The differences in opportunities afforded to members of families with mixed immigration status are striking. For my whole life, my parents both worked between 40 and 75 hours a week. They worked tirelessly to survive at barely livable wages, collecting loose change to buy Christmas presents and making meals out of tortillas and jam. Despite contributing their fair share and paying taxes, their immigration status left them ineligible for benefits like health insurance, retirement savings, vacation, sick leave, or other workplace protections. My sisters and I are U.S. citizens, and, because we were deemed to have low enough income, we were eligible for Georgia’s State Child Health Insurance Program (SCHIP) — PeachCare for Kids. Because my parents were not citizens, they did not have routine health care. They visited community health centers for basic care when absolutely necessary while my sisters and I were able to have regular check-ups, necessary surgeries, and access to medication without financially burdening our family. SCHIP, however, only covers children up to age 18.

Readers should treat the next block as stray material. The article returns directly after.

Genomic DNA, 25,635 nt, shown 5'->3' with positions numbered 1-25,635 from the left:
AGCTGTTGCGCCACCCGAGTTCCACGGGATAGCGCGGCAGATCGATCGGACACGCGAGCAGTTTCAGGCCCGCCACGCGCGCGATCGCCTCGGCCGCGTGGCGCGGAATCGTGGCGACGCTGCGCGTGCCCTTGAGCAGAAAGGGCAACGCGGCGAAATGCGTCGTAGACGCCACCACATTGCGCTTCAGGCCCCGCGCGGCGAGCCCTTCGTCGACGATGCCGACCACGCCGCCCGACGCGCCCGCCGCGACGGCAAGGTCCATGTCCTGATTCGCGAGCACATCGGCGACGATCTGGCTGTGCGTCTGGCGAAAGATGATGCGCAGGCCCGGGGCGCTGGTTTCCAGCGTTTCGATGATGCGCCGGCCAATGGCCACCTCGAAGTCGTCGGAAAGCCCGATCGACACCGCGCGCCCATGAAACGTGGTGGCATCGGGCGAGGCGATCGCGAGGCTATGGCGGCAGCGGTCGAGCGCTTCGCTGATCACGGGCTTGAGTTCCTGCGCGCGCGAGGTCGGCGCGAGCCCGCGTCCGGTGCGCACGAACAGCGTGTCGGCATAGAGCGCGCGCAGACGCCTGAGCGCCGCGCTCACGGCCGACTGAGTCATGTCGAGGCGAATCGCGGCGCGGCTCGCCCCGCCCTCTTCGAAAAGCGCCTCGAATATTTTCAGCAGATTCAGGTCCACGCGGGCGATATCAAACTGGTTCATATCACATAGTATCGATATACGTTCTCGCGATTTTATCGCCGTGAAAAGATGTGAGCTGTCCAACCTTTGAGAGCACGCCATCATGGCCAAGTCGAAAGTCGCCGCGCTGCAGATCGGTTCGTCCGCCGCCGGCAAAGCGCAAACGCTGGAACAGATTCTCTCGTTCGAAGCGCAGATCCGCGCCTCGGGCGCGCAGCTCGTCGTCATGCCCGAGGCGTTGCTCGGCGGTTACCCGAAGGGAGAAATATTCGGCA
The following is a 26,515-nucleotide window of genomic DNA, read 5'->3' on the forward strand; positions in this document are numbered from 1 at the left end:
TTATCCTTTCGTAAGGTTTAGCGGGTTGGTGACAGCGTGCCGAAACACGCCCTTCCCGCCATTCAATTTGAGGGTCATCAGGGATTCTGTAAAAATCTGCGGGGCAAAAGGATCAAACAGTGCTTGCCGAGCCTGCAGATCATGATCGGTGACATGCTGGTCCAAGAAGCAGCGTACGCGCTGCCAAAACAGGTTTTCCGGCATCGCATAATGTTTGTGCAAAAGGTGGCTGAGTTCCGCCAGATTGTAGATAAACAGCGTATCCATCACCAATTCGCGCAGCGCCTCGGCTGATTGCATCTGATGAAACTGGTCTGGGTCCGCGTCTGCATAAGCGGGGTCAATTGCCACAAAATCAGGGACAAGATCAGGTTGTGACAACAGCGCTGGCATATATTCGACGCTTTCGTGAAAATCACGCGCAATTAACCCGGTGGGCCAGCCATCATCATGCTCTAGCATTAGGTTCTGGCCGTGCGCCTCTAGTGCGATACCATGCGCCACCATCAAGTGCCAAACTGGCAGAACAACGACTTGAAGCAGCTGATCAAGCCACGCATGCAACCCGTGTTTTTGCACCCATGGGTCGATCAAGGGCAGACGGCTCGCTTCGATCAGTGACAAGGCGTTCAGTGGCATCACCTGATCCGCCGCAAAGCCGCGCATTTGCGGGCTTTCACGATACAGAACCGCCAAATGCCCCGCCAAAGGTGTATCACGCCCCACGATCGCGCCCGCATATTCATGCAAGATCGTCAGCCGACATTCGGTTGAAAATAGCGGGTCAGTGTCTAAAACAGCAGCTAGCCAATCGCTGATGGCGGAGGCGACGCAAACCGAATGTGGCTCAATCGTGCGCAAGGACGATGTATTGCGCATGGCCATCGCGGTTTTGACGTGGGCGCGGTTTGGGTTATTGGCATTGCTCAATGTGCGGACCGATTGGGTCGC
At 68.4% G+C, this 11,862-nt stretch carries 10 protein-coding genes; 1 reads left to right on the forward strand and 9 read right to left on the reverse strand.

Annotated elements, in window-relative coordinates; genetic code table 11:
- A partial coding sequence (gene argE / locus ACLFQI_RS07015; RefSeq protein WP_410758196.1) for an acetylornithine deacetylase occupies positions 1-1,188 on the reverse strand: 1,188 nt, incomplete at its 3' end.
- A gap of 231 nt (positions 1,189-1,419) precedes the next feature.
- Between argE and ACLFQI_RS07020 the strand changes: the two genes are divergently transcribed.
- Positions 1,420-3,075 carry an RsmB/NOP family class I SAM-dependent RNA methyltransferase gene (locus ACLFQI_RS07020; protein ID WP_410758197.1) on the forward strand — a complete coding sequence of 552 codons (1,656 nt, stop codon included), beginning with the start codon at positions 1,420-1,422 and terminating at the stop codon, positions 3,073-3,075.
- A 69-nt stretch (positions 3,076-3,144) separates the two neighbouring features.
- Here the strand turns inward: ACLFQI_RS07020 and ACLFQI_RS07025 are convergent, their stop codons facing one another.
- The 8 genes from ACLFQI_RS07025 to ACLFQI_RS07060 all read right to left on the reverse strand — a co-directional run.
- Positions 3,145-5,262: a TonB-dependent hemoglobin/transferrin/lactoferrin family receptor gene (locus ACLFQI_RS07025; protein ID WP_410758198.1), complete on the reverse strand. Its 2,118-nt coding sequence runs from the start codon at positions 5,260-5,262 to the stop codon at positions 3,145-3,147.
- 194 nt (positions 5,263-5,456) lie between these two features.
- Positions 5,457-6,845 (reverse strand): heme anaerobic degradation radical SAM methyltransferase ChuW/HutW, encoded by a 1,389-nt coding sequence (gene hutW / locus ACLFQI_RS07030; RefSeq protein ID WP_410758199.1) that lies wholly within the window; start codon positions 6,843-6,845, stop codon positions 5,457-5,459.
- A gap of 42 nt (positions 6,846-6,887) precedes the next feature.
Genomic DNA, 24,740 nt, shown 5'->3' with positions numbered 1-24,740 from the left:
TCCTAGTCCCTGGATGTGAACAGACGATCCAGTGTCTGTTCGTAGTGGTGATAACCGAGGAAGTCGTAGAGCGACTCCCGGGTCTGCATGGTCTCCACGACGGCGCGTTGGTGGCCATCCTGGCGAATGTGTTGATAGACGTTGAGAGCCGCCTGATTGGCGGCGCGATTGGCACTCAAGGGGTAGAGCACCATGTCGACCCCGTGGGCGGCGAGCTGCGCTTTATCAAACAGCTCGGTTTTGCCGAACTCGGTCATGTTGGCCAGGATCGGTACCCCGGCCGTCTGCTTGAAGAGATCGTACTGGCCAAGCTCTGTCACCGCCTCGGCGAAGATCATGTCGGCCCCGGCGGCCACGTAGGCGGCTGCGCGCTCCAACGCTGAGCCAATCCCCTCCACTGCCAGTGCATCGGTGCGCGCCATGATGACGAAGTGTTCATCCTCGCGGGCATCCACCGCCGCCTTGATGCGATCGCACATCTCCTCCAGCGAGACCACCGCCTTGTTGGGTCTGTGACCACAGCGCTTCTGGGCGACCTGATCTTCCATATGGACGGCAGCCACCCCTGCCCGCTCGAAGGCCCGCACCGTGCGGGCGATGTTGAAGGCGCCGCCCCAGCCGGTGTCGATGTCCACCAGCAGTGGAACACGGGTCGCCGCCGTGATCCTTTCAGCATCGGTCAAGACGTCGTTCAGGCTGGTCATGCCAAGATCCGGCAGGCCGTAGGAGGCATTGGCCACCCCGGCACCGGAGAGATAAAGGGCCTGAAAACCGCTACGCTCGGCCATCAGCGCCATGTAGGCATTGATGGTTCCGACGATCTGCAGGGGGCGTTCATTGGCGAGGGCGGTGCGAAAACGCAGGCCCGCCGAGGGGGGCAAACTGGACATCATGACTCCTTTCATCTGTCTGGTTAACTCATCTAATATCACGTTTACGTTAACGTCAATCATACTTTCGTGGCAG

When my university implemented a student health insurance requirement, I had aged out of SCHIP, and my family was only eligible for plans that fell outside the protections of the Affordable Care Act. The plans had high premiums, high out-of-pocket costs, and extremely limited benefits. We stopped going to the doctor, forbidding our bodies from getting sick to avoid our now unaffordable health care. When my youngest sister got sick and required a trip to the emergency room, we were left with a hefty medical bill. Because my other sister had begun treatment for her severe allergies when she was covered by PeachCare for Kids, our new insurance plan refused to cover her treatment, citing her allergies as a preexisting condition.

There are 10 million to 12 million people living undocumented in the U.S., and 16 million people live in families with mixed immigration status. In these families, 6 million have citizen children. Those living in mixed-status families, like my own, face significant barriers to their health and well-being. A signed and stamped piece of paper, known as a green card, papeles, or visa, determines what kind of job you can get, how you are treated at that job, the level of income you can earn, the kind of health care you and your family can receive, if you can pursue higher education, where you can live, and whether you are eligible for countless other protections. Today, that signed and stamped piece of paper also determines if you will survive the coronavirus pandemic.